11Carey, MC. Pathogenesis of gallstones. Am. J. Surgery 1993; 165: 410–19.
12Everson, GT. Gallbladder function in gallstone disease. Gastroenterol. Clin. North Am. 1991; 20: 85110.
13Donovan, JM, Carey, MC. Physical-chemical basis of gallstone formation. Gastroenterol. Clin. North Am. 1991; 20: 4766.
14Holzbach, RT, Busch, N. Nucleation and growth of cholesterol crystals: kinetic determinants in supersaturated native bile. Gastroenterol. Clin. North Am. 1991; 20: 6784.
15Heaton, KW, Braddon, REM, Mountford, RA, Emmitt, PM. Symptomatic and silent gall stones in the community. Gut 1991; 32: 316–20.
16Zeman, RK. Noninvasive imaging of the biliary tract. In: Haubrich, WS, Schaffner, F, Berk, JE, eds. Bockus Gastroenterology, Vol. 3. Philadelphia: WB Saunders Company, 1995: 2573–96.
17Diehl, AK, Schwesinger, WH, Holleman, DR JrChapman, JB, Kurtin, WE. Clinical correlates of gallstone composition: distinguishing pigment from cholesterol stones. Am. J. Gastroenterol. 1995; 90: 967–72.
18Mok, HY, Druffel, ER, Rampone, WM. Chronology of cholelithiasis. Dating gallstones from atmospheric radiocarbon produced by nuclear bomb explosions. N. Engl. J. Med. 1986; 314: 1075–7.
19Thijs, C, Knipschild, P, Leffers, P. Does alcohol protect against the formation of gallstones? A demonstration of protopathic bias. J. Clin. Epidemiol. 1991; 44: 941–6.
20Van der Linden, W, Bergman, F. Formation and dissolution of gallstones in experimental animals. Int. Rev. Exp. Pathol. 1977; 17: 173233.
21Maurer, KR, Everhart, JE, Knowler, WC, Shawker, TH, Roth, HP. Risk factors for gallstone disease in the Hispanic populations of the United States. Am. J. Epidemiol. 1990; 131: 836–44.
22Hanis, CL, Hewett-Emmett, D, Kubrusly, LF, et al. An ultrasound survey of gallbladder disease among Mexican Americans in Starr County, Texas: frequencies and risk factors. Ethnicity Dis. 1993; 3: 3243.
23Williams, CN, Johnston, JL, Weldon, KLM. Prevalence of gallstones and gallbladder disease in Canadian Micmac Indian women. Can. Med. Assoc. J. 1977; 117: 758–60.
24Williams, CN, Johnston, JL. Prevalence of gallstones and risk factors in Caucasian women in a rural Canadian community. Can. Med. Assoc. J. 1980; 122: 664–8.
25Jørgensen, T, Kay, L, Schultz-Larsen, K. The epidemiology of gallstones in a 70-year-old Danish population. Scand. J. Gastroenterol. 1990; 25: 335–40.
26Rhomberg, HP, Judmair, G, Lochs, A. How common are gall stones? BMJ 1984; 289: 1002.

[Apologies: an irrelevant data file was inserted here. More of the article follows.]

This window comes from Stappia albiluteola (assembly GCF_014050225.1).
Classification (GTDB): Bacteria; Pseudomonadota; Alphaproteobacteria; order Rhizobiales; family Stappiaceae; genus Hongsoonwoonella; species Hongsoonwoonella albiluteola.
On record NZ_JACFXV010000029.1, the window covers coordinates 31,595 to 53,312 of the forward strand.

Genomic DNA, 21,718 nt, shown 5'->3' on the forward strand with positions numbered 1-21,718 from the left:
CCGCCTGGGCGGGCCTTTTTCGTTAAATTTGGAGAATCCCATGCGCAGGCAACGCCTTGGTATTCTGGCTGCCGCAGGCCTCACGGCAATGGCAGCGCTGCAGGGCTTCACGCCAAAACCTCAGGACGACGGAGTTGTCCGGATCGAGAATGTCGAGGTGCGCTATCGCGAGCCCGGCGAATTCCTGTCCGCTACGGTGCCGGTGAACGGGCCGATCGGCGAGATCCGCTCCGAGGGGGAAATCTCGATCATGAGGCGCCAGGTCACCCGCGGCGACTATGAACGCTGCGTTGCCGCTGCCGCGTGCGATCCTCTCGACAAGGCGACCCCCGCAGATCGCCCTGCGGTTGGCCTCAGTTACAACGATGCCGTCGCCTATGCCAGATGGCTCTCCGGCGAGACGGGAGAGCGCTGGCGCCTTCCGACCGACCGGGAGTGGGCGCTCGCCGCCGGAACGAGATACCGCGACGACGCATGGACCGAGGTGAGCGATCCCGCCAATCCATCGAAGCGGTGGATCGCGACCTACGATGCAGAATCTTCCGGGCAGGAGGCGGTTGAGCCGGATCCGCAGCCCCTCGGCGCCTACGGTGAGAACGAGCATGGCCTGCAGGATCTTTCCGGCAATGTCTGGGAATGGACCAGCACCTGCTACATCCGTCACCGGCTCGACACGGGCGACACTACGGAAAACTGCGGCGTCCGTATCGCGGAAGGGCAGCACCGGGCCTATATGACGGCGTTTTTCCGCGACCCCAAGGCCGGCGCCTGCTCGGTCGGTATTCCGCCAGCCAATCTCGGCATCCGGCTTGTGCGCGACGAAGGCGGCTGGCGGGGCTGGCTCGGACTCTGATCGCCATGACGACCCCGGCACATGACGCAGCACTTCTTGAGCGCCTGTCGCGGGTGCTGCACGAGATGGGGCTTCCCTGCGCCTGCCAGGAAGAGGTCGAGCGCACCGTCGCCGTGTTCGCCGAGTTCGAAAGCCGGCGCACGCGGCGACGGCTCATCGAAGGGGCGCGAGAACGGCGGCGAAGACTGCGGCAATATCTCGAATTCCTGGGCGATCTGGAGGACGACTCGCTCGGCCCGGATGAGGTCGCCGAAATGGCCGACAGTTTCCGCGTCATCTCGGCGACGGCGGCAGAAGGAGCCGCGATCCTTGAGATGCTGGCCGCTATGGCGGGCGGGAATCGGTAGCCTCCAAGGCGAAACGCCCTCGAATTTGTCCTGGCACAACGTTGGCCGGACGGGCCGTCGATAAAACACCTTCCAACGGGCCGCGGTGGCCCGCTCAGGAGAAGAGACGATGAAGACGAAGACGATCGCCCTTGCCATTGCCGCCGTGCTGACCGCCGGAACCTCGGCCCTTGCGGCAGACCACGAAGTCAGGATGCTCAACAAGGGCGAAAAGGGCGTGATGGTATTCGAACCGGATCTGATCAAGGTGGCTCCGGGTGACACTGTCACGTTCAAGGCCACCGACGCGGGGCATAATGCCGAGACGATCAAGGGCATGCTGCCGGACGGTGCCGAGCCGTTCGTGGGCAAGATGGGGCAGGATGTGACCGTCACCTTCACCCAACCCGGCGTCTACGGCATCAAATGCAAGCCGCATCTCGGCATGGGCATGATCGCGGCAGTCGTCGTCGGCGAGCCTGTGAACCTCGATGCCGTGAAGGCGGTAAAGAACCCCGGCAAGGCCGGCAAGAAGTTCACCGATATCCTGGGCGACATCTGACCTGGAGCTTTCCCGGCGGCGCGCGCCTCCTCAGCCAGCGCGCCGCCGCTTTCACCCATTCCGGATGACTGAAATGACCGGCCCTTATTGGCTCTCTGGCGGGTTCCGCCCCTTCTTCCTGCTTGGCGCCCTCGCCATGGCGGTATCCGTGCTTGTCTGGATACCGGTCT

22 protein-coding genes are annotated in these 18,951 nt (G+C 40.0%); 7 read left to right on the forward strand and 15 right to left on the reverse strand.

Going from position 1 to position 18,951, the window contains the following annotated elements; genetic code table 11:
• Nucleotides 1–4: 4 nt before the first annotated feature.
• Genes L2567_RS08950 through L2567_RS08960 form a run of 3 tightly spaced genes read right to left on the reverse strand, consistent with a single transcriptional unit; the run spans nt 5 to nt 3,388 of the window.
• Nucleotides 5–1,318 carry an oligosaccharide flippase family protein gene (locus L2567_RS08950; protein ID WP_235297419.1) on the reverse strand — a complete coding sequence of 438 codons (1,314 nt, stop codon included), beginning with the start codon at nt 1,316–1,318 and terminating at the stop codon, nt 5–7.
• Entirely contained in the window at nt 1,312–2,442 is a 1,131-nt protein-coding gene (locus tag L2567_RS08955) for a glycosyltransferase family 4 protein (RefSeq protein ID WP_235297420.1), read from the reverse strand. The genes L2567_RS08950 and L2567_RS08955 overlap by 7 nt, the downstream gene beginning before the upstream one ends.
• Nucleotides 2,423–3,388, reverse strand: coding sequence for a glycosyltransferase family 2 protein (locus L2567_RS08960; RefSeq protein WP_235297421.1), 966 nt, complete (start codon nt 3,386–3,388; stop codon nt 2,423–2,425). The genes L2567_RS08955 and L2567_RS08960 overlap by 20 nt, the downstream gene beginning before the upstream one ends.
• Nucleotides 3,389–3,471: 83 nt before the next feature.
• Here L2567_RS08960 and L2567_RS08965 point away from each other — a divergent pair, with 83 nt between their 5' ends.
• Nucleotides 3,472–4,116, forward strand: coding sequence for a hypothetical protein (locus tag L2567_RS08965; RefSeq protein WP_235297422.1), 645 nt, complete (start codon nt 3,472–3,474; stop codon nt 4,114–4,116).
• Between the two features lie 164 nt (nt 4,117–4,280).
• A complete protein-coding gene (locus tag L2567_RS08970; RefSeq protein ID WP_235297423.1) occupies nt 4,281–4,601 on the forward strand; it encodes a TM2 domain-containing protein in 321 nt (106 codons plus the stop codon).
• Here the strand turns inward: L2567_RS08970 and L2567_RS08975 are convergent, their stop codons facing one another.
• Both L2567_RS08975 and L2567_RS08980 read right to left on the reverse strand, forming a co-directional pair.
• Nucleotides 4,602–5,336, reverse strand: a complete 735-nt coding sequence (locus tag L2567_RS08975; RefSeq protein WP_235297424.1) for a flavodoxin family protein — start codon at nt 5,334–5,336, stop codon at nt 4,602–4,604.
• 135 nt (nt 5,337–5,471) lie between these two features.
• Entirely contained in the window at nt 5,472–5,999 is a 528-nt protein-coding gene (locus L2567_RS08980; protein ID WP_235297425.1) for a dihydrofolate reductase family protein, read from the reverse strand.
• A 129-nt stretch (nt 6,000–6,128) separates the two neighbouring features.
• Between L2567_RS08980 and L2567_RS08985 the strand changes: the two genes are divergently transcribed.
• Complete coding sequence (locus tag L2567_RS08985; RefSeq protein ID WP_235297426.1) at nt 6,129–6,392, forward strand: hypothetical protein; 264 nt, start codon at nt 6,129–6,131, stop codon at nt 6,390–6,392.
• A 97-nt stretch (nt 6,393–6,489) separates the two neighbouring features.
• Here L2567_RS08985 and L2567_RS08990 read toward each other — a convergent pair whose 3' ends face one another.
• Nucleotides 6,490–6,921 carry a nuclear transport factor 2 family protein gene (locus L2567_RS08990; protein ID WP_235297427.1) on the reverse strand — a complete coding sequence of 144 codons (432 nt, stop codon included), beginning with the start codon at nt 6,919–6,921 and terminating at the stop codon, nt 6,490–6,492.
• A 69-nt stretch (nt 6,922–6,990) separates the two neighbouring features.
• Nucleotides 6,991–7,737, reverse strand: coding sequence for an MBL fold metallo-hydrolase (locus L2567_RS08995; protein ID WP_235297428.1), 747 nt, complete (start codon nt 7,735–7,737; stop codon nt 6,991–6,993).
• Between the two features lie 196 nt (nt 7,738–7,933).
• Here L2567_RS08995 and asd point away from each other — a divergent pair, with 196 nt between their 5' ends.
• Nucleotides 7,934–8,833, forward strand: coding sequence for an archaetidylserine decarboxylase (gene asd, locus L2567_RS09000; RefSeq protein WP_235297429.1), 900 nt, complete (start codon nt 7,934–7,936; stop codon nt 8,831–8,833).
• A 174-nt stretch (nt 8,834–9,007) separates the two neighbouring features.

27Pixley, F, Wilson, D, McPherson, K, Mann, J. Effect of vegetarianism on development of gall stones in women. BMJ 1985; 291: 1112.
28Kono, S, Kochi, S, Ohyama, S, Wakisaka, A. Gallstones, serum lipids, and glucose tolerance among male officials of self-defense forces in Japan. Dig. Dis. Sci. 1988; 33: 839–44.
29Kono, S, Shinchi, K, Ikeda, N, Yanai, F, Imanishi, K. Prevalence of gallstone disease in relation to smoking, alcohol use, obesity, and glucose tolerance: a study of self-defense officials in Japan. Am. J. Epidemiol. 1992; 136: 787–94.
30Kono, S, Shinchi, K, Todoroki, I et al. Gallstone disease among Japanese men in relation to obesity, glucose intolerance, exercise, alcohol use, and smoking. Scand. J. Gastroenterol. 1995; 30: 372–6.
31Jørgensen, T. Gall stones in a Danish population. Relation to weight, physical activity, smoking, coffee consumption, and diabetes mellitus. Gut 1989; 30: 528–34.
32Rome Group for the Epidemiology and Prevention of Cholelithiasis (GREPCO). The epidemiology of gallstone disease in Rome, Italy. II. Factors associated with the disease. Hepatology 1988; 8: 907–13.
33Khuroo, MS, Mahajan, R, Zargar, SA, Javid, G, Sapru, S. Prevalence of biliary tract disease in India: a sonographic study in adult population in Kashmir. Gut 1989; 30: 201–5.
34Barbara, L, Sama, C, Labate, AMM, et al. A population study on the prevalence of gallstone disease: the Sirmione study. Hepatology 1987; 7: 913–17.
35Barbara, L, Festi, D, Frabboni, R et al. Incidence and risk factors for gallstone disease: the ‘Sirmione study’. Hepatology 1988; 8: 1256.
36Khare, M, Everhart, JE, Maurer, KR, Hill, MC. Association of ethnicity and body mass index (BMI) with gallstone disease in the United States. Am. J. Epidemiol. 1996; 141 (Suppl.): S69.
37Friedman, GD, Kannel, WB, Dawber, TR. The epidemiology of gallbladder disease: observations in the Framingham study. J. Chron. Dis. 1966; 19: 273–92.
38Layde, PM, Vessey, MP, Yeates, D. Risk factors for gall-bladder disease: a cohort study of young women attending family planning clinics. J. Epidemiol. Community Health 1982; 36: 274–8.
39Maclure, KM, Hayes, KC, Colditz, GA, Stampfer, MJ, Speizer, FE, Willett, WC. Weight, diet, and the risk of symptomatic gallstones in middle-aged women. N. Engl. J. Med. 1989; 321: 563–9.
40Stampfer, MJ, Maclure, KM, Colditz, GA, Mansun, JAE, Willett, WC. Risk of symptomatic gallstones in women with severe obesity. Am. J. Clin. Nutr. 1992; 55: 652–8.
41Grodstein, F, Colditz, GA, Hunter, DJ, Mansun, JE, Willett, WC, Stampfer, MJ. A prospective study of symptomatic gallstones in women: relation with oral contraceptives and other risk factors. Obstet. Gynecol. 1994; 84: 207–14.